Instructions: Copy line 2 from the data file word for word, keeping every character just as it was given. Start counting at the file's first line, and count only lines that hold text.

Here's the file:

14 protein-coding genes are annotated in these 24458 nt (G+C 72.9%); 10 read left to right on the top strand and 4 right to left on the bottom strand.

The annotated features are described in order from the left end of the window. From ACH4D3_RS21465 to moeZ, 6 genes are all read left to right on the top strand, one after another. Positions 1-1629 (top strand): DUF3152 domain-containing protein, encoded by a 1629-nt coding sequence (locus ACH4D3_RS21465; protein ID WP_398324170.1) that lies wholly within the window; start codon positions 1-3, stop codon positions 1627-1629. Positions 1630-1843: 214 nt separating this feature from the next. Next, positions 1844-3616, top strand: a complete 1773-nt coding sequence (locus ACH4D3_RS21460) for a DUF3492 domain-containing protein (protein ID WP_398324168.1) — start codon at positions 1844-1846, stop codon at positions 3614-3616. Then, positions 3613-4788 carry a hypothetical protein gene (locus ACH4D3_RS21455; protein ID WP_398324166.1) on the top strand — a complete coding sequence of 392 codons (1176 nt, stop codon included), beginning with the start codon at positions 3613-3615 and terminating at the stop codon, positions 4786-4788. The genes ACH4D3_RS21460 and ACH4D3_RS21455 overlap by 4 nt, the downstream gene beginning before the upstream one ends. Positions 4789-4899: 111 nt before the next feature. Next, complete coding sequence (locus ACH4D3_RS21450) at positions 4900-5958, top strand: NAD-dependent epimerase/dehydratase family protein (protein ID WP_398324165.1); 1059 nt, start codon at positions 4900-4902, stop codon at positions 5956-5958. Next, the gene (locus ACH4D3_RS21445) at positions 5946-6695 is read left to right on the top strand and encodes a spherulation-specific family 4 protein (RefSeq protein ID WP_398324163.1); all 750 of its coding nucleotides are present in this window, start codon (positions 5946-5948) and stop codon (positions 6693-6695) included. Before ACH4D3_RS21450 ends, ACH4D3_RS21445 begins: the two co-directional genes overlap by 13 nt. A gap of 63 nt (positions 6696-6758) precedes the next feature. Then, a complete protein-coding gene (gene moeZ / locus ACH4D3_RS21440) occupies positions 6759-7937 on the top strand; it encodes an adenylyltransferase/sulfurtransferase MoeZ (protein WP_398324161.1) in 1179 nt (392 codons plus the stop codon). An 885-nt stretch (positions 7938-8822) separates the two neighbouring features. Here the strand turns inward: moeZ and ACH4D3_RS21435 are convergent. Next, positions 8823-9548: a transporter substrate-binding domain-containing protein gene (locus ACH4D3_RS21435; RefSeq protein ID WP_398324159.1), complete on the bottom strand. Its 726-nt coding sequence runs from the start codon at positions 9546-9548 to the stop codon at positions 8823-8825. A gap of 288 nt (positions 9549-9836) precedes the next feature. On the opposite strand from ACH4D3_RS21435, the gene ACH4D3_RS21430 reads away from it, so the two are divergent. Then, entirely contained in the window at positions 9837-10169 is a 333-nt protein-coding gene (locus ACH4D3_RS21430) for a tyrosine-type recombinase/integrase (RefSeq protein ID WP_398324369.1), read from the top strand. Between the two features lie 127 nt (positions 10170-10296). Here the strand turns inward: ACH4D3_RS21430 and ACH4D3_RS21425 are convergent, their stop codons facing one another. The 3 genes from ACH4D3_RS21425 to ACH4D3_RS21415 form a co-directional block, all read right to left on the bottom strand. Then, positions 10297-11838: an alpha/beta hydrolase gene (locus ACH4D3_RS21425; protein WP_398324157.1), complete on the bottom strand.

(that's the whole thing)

The annotated features are described in order from the left end of the window. From ACH4D3_RS21465 to moeZ, 6 genes are all read left to right on the top strand, one after another. Positions 1-1629 (top strand): DUF3152 domain-containing protein, encoded by a 1629-nt coding sequence (locus ACH4D3_RS21465; protein ID WP_398324170.1) that lies wholly within the window; start codon positions 1-3, stop codon positions 1627-1629. Positions 1630-1843: 214 nt separating this feature from the next. Next, positions 1844-3616, top strand: a complete 1773-nt coding sequence (locus ACH4D3_RS21460) for a DUF3492 domain-containing protein (protein ID WP_398324168.1) — start codon at positions 1844-1846, stop codon at positions 3614-3616. Then, positions 3613-4788 carry a hypothetical protein gene (locus ACH4D3_RS21455; protein ID WP_398324166.1) on the top strand — a complete coding sequence of 392 codons (1176 nt, stop codon included), beginning with the start codon at positions 3613-3615 and terminating at the stop codon, positions 4786-4788. The genes ACH4D3_RS21460 and ACH4D3_RS21455 overlap by 4 nt, the downstream gene beginning before the upstream one ends. Positions 4789-4899: 111 nt before the next feature. Next, complete coding sequence (locus ACH4D3_RS21450) at positions 4900-5958, top strand: NAD-dependent epimerase/dehydratase family protein (protein ID WP_398324165.1); 1059 nt, start codon at positions 4900-4902, stop codon at positions 5956-5958. Next, the gene (locus ACH4D3_RS21445) at positions 5946-6695 is read left to right on the top strand and encodes a spherulation-specific family 4 protein (RefSeq protein ID WP_398324163.1); all 750 of its coding nucleotides are present in this window, start codon (positions 5946-5948) and stop codon (positions 6693-6695) included. Before ACH4D3_RS21450 ends, ACH4D3_RS21445 begins: the two co-directional genes overlap by 13 nt. A gap of 63 nt (positions 6696-6758) precedes the next feature. Then, a complete protein-coding gene (gene moeZ / locus ACH4D3_RS21440) occupies positions 6759-7937 on the top strand; it encodes an adenylyltransferase/sulfurtransferase MoeZ (protein WP_398324161.1) in 1179 nt (392 codons plus the stop codon). An 885-nt stretch (positions 7938-8822) separates the two neighbouring features. Here the strand turns inward: moeZ and ACH4D3_RS21435 are convergent. Next, positions 8823-9548: a transporter substrate-binding domain-containing protein gene (locus ACH4D3_RS21435; RefSeq protein ID WP_398324159.1), complete on the bottom strand. Its 726-nt coding sequence runs from the start codon at positions 9546-9548 to the stop codon at positions 8823-8825. A gap of 288 nt (positions 9549-9836) precedes the next feature. On the opposite strand from ACH4D3_RS21435, the gene ACH4D3_RS21430 reads away from it, so the two are divergent. Then, entirely contained in the window at positions 9837-10169 is a 333-nt protein-coding gene (locus ACH4D3_RS21430) for a tyrosine-type recombinase/integrase (RefSeq protein ID WP_398324369.1), read from the top strand. Between the two features lie 127 nt (positions 10170-10296). Here the strand turns inward: ACH4D3_RS21430 and ACH4D3_RS21425 are convergent, their stop codons facing one another. The 3 genes from ACH4D3_RS21425 to ACH4D3_RS21415 form a co-directional block, all read right to left on the bottom strand. Then, positions 10297-11838: an alpha/beta hydrolase gene (locus ACH4D3_RS21425; protein WP_398324157.1), complete on the bottom strand.